Brandon Cronenberg’s second film Possessor tells the story of Tasya Vos (Andrea Riseborough), an assassin who kills while she is electronically possessing the body’s of others. The process makes it seem as though the person whose body she occupied was the murderer. It’s a fascinating combination of elements that come together wonderfully thanks to Cronenberg’s strong direction and knockout performances from Riseborouch and Christopher Abbott.
Possessor begins with Vos doing a job in the body of Holly (Gabrielle Graham). She successfully kills her target. The next step is for her to die by self-inflicted gunshot so Vos can be returned to her original body—which is strapped to a table with a user-interface mask over its face miles away—but she can’t pull the trigger. She gags on the gun before finding another way out.
Her handler, Girder (Jennifer Jason Leigh), walks Vos through a ritual that will help her return to her body. She smells her grandfather’s pipe then expresses guilt over the butterfly she killed and mounted as a girl. Vos lies her way through the exit interview before going AWOL to see her estranged husband and their son. She returns soon after, not field ready but going out for a big project anyway. She’s smoothly inserted into Colin Tate (Christopher Abbot), but something goes wrong. She can’t maintain control.
Possessor is both about Vos slowly losing herself after doing too many missions in too short a time and her struggle with Tate over his body. The film visually represents their struggles with a series of wax melts and montages to represent the physical process of the possession. Each is excellent, communicating both the fragile nature of the connection and how the Vos and Tates are being mixed into one being. The overlap of their personalities is best brought to life by the film’s terrifying cover image, Tate wearing a sagging mask of Vos’s face.
Riseborough’s and Abbott’s excellent performances ground the trippiness of the possession montages in the real world. Riseborough, for her part, plays a woman who’s losing herself to having spent too much time living as others. She studies her targets for weeks, imitating what they say, learning their cadence. Her performance is at its strongest when Vos comes back to herself and has to relearn how she herself speaks.
Abbott and Riseborough are essentially playing the same character in two different bodies because Riseborough’s character is possessing Abbott. That means Abbott has to play both Tate and Vos playing Tate. It’s a double role, which Abbott handles masterfully, tackling the challenge of slowly bringing the two personalities closer together with aplomb.
While they struggle over Tate’s body, Vos is also struggling with her identity. She has flashbacks to the people she’s killed as she tries to spend time with her family. The gore in these flashbacks, and throughout the film, is particularly nasty. It’s one of the many elements of Possessor that calls back to the Ben Wheatley (who was thanked in Possessor’s credit) film Kill List. The kills in both films are brutal. Vos never stabs just once, and the camera rarely turns away as she drives a weapon into her victim repeatedly, not stopping until long after they should’ve died. It’s the stomach-turning kind of violence that will make you regret eating during the movie.
The viscera in Possessor serves a purpose: it puts viewers into the same uncomfortable place Vos is. When she has the flashback and blood spurts out of a neck wound, it’s not hard to see why she can’t get the image out of her head. The intensity of the gore reflects the deteriorated state of Vos’s mind.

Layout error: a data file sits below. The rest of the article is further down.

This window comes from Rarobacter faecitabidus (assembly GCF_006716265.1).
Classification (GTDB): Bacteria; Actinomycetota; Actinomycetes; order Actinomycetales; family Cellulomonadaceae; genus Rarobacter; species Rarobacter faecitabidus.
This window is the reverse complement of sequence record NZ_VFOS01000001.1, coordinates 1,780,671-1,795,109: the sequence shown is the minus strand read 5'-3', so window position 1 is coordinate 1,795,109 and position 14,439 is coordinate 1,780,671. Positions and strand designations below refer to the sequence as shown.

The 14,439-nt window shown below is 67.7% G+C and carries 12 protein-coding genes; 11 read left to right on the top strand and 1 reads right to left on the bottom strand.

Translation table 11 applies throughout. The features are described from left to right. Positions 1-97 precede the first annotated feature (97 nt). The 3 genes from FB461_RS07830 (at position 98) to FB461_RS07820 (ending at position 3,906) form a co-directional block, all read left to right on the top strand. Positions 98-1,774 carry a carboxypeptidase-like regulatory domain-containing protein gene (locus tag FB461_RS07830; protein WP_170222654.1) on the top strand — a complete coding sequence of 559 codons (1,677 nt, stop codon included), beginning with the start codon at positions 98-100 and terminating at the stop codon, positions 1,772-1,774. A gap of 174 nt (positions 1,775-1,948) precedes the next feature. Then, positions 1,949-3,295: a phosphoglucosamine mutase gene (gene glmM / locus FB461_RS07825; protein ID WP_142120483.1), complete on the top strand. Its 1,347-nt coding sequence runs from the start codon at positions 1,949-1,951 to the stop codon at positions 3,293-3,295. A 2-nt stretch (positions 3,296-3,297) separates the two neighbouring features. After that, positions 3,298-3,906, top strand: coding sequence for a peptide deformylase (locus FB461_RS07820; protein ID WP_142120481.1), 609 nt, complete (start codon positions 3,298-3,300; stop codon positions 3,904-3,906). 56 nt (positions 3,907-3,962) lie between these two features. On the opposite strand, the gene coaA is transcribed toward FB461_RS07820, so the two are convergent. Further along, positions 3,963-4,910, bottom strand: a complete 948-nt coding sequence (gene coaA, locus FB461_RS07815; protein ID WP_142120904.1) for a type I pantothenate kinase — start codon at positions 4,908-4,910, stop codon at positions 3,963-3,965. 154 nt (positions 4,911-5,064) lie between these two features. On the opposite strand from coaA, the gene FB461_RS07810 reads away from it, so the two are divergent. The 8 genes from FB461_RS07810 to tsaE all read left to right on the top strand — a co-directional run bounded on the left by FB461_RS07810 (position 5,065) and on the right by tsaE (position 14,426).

Beyond all of those plot details, Possessor feels like a film with an infinite number of interpretations. It could be about the way technology has changed human sexuality—each time Vos loses her electronic control of Tate, it’s after he’s been aroused. It could be commenting on the way technology is changing our lives, taking away the things that make us human. It could be read as an allegory for the way method actors sometimes have trouble returning to the selves they were before their performance. Possessor has a thematic richness that defies a cut and dry interpretation.
Despite what your high school English class may have taught you about how the blue curtains means the character is sad, the symbols in themes of great stories aren’t so simple. Possessor follows in the tradition of Eraserhead, Zulawski’s Possession, Tetsuo: The Iron Man and so many other bizarre genre films that are metaphorically rich and wide open for interpretation. It also manages to have a straightforward story. There aren’t many films that manage to do both of those things, which makes Possessor the kind of film that you’ll want to start from the beginning as soon as you finish.
This Blu-ray includes the uncut version of Possessor, promotional materials, and a set of deleted scenes, three “Behind the Scenes” featurettes. The “Behind the Scenes” feature interviews with Cronenberg, Riseborough, Tate, and other members of the cast and crew. They explain how they achieved some of the film’s incredible effects—nearly all practical, and some never done before. Riseborough and Tate discuss how they built Vos’ character together as well. It’s nearly an hour of bonus content that will enrich your understanding and appreciation of Possessor.
Wicked Rating – 9/10
Director: Brandon Cronenberg
Writers: Brandon Cronenberg
Stars: Andrea Riseborough, Christopher Abbott, Tuppence Middleton, Sean Bean
Release: On Demand now, on 4k, Blu-ray, and DVD on December 8, 2020.
Studio/Production Co: Rhombus Media, Rook Films, Particular Crowd
Sub-genre: Sci-fi, Psychological Thriller